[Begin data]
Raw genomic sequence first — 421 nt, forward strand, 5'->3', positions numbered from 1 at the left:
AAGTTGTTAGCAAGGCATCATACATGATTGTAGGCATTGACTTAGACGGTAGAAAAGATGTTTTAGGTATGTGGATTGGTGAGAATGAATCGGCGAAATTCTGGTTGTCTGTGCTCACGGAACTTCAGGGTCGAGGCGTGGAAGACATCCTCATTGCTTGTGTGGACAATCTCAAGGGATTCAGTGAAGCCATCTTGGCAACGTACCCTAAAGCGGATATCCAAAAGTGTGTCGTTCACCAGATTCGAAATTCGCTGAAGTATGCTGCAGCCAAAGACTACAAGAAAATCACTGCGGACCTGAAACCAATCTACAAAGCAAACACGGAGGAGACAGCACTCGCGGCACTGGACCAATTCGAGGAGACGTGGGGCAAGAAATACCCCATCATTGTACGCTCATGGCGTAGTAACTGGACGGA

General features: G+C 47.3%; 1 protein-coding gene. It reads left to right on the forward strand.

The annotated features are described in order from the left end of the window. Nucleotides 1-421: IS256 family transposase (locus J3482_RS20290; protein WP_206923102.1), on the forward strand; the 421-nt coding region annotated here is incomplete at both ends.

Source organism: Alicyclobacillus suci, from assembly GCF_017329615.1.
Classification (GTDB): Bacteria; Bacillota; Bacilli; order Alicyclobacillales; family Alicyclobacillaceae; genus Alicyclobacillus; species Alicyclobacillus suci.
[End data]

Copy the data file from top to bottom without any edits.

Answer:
Raw genomic sequence first — 421 nt, forward strand, 5'->3', positions numbered from 1 at the left:
AAGTTGTTAGCAAGGCATCATACATGATTGTAGGCATTGACTTAGACGGTAGAAAAGATGTTTTAGGTATGTGGATTGGTGAGAATGAATCGGCGAAATTCTGGTTGTCTGTGCTCACGGAACTTCAGGGTCGAGGCGTGGAAGACATCCTCATTGCTTGTGTGGACAATCTCAAGGGATTCAGTGAAGCCATCTTGGCAACGTACCCTAAAGCGGATATCCAAAAGTGTGTCGTTCACCAGATTCGAAATTCGCTGAAGTATGCTGCAGCCAAAGACTACAAGAAAATCACTGCGGACCTGAAACCAATCTACAAAGCAAACACGGAGGAGACAGCACTCGCGGCACTGGACCAATTCGAGGAGACGTGGGGCAAGAAATACCCCATCATTGTACGCTCATGGCGTAGTAACTGGACGGA

General features: G+C 47.3%; 1 protein-coding gene. It reads left to right on the forward strand.

The annotated features are described in order from the left end of the window. Nucleotides 1-421: IS256 family transposase (locus J3482_RS20290; protein WP_206923102.1), on the forward strand; the 421-nt coding region annotated here is incomplete at both ends.

Source organism: Alicyclobacillus suci, from assembly GCF_017329615.1.
Classification (GTDB): Bacteria; Bacillota; Bacilli; order Alicyclobacillales; family Alicyclobacillaceae; genus Alicyclobacillus; species Alicyclobacillus suci.